Malawi President Peter Mutharika has warned some Democratic Progressive Party (DPP) officials that were charged with treason against suing government, saying such a move is tantamount to biting the hand that feeds them.
The President has also made it clear that whoever wants to sue government should leave the party.
Nine DPP officials were arrested in April 2012 in connection with their alleged role in the aftermath of the death of former president Bingu wa Mutharika and the power transition that ushered in the then Vice-President Joyce Banda.
The officials arrested were Mutharika himself, Minister of Finance, Economic Planning and Development Goodall Gondwe, Minister of Labour and Manpower Development Henry Mussa, Minister of Gender, Child and Social Welfare Patricia Kaliati, Minister of Health Jean Kalirani, Minister of Information, Tourism and Culture Kondwani Nankhumwa, Minister of Lands, Housing and Urban Development Bright Msaka, National Intelligence Bureau boss Nicholas Dausi and presidential adviser on national unity and parliamentary affairs Symon Vuwa Kaunda.
The people were serving in the previous DPP administration in various capacities as Cabinet ministers and civil servants.
In June this year, former Director of Public Prosecutions (DPP) Bruno Kalemba discontinued their case because Mutharika, as Head of State, is immune to prosecution under Section 91(2) of the Constitution.
Mussa, Kaliati, Kalirani, Nankhumwa, Msaka, Dausi and Vuwa Kaunda demanded compensation from government for false imprisonment.
They hired Kalekeni Kaphale Lawyers to make the claim. Kaphale wrote the Attorney General (AG) on August 11 2014 seeking “compensation for false imprisonment, defamation and malicious prosecution.”
A week later, Mutharika summoned all DPP officials that were suspects in the treason case to Kamuzu Palace in Lilongwe where he expressed concern about their intention to sue government.
According to sources familiar with the issue, the President told the treason suspects that it did not make sense for them to sue government for compensation because there is no money to pay them.
Said one source: “The President also told them that their party, DPP, is in government and suing government would mean suing DPP which they cannot do when they are in the party.
“He gave them the option to either drop the case and remain in government or continue demanding compensation and leave the party.”
The treason suspects then instructed Kalekeni Kaphale Lawyers to write the AG to withdraw the lawsuit which was done on November 26 2014.
“We write on instructions of the above mentioned persons [our clients] on whose behalf we wrote a demand letter dated 11th August 2014 for compensation for false imprisonment, defamation and malicious prosecution. We have received instructions from our clients that they do not wish to pursue the claim any longer.
“We, therefore, write to inform you that they have withdrawn their demand for compensation and the notice of intention to sue stated in our letter of 11th August 2014,” wrote Kalekeni Kaphale Lawyers.
Nankhumwa, who is also government spokesperson and one of the treason suspects, confirmed that the meeting took place between the President and those suspected and arrested for treason.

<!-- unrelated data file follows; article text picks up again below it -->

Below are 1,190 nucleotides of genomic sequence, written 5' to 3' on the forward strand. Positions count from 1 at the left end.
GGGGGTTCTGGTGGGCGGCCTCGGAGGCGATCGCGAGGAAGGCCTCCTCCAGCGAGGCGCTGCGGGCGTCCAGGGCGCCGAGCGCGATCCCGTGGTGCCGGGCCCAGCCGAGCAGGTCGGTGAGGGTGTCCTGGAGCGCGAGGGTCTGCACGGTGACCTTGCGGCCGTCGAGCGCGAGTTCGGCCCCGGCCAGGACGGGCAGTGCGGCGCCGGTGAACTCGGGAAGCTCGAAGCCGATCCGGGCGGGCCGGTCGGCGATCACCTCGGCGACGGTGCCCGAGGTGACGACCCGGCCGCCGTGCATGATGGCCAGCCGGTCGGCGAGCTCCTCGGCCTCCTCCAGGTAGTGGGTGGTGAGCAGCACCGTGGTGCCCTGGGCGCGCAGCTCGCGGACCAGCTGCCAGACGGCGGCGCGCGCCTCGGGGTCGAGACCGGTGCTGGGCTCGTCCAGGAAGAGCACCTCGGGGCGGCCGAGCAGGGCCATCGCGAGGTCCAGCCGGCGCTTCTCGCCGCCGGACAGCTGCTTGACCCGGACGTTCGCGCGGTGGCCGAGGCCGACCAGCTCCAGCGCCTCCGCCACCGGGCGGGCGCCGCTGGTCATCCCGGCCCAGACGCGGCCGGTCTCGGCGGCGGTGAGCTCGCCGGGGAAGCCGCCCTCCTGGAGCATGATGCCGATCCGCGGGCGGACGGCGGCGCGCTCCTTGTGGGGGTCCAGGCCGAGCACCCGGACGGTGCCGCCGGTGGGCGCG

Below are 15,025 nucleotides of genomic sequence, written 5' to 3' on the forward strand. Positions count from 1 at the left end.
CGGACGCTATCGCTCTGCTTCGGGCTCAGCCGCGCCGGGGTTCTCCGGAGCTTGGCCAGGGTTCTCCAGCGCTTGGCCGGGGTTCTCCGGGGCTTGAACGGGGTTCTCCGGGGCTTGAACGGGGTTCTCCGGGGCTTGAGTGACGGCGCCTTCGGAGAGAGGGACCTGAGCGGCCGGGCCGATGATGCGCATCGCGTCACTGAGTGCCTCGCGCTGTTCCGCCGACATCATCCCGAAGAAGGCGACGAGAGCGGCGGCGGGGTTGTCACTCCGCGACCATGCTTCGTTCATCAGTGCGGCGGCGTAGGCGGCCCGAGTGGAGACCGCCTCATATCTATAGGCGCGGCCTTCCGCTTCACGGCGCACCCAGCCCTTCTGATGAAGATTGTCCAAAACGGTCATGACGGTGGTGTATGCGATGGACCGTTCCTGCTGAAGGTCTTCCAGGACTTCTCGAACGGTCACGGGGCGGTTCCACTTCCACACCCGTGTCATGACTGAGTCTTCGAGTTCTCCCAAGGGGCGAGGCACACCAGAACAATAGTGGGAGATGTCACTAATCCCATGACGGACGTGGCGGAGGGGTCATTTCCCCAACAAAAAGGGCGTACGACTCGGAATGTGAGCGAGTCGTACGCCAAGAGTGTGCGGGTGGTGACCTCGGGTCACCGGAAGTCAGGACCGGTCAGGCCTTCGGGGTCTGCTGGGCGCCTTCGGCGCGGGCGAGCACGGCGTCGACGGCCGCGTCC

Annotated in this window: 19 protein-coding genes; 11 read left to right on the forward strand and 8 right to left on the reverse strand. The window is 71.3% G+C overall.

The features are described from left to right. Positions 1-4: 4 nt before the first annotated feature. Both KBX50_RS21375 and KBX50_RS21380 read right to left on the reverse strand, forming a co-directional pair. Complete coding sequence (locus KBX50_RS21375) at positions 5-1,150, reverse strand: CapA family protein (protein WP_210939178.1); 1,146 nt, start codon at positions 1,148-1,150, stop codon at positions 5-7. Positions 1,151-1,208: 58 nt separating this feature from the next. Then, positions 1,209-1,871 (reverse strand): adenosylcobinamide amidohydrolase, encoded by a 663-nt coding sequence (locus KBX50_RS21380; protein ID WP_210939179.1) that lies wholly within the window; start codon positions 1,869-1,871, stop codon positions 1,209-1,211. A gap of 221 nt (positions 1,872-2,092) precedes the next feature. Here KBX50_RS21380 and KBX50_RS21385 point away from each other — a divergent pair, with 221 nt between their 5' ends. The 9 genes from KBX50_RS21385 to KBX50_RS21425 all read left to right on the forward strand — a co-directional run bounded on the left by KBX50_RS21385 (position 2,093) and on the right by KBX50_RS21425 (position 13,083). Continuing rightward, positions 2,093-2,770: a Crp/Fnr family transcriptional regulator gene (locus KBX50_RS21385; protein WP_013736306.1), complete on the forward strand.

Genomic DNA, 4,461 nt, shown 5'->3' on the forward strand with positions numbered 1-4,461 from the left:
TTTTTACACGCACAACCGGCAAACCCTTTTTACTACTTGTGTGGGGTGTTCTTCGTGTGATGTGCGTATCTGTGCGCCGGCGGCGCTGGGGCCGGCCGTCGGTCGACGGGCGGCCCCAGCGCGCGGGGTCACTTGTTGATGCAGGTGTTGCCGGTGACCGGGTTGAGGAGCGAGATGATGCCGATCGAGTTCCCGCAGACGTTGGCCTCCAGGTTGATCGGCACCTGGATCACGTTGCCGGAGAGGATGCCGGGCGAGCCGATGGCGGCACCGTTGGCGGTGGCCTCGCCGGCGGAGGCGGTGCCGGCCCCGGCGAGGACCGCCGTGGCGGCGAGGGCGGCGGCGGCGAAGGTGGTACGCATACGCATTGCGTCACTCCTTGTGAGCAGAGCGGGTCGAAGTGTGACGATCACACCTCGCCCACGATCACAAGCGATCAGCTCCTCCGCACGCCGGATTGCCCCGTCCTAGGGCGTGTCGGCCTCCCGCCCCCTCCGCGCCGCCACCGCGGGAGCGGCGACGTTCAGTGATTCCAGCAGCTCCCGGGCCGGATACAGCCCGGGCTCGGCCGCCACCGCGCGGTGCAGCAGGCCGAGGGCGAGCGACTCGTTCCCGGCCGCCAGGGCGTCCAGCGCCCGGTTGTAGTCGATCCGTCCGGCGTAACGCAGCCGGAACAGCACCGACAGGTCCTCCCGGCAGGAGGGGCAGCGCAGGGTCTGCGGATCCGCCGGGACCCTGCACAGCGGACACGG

Said Nankhumwa: “It was a matter of brainstorming. The President said they [those arrested for treason] have the right to claim compensation, but he was worried with the economic situation of the country.
“He was concerned that treason cases fetch a lot of money and when everyone is trying to tighten belts, it would be unwise to give people money, who are, after all, DPP members.”
Mussa refused to discuss the matter, saying the issue is private.
“I was arrested for high treason which is a serious case punishable by death. It is something that touched me, but it is a private matter. I am, therefore, not in a position to talk about it,” he said.
However, Vuwa Kaunda denied that he demanded compensation for the arrest saying, according to him, it was premature.
“We are not acquitted as the case was just discontinued. This means that it can be re-started anytime and it is premature to demand compensation,” he said.
He denied that he instructed Kalekeni Kaphale Lawyers to file for compensation, saying even if his name appears on the list of those demanding compensation, someone might have done it.
We contacted Kalekeni Kaphale Lawyers who insisted that Kaunda is one of the treason suspects that instructed them to demand compensation from government.
The firm wondered how it could just wake up and demand something from government without a client’s instructions.
“The only people that did not instruct us to demand compensation are the President [Mutharika] and Honourable Goodall Gondwe. In fact, Honourable Gondwe made it clear that he was not interested in suing for compensation,” said the legal firm in a written response.
Gondwe confirmed in an interview that he refused to ask for any compensation from government.
He said: “I am in government and it is like suing myself. You cannot bite your own finger.”
Government is facing critical financial problems mostly due to donor aid suspension following last year’s discovery of looting of public funds at Capital Hill by civil servants and some private companies widely known as Cashgate.
Currently, a number of institutions such as the Judiciary, the Anti-Corruption Bureau (ACB) and the University of Malawi support staff are on strike demanding higher pay.
In October, government increased pay for the President, the Vice-President, leader of opposition, Cabinet ministers and members of Parliament (MPs). The development drew public reaction and the President and Vice-President said they would not get their new pay until the economic situation improves before Cabinet ministers followed suit.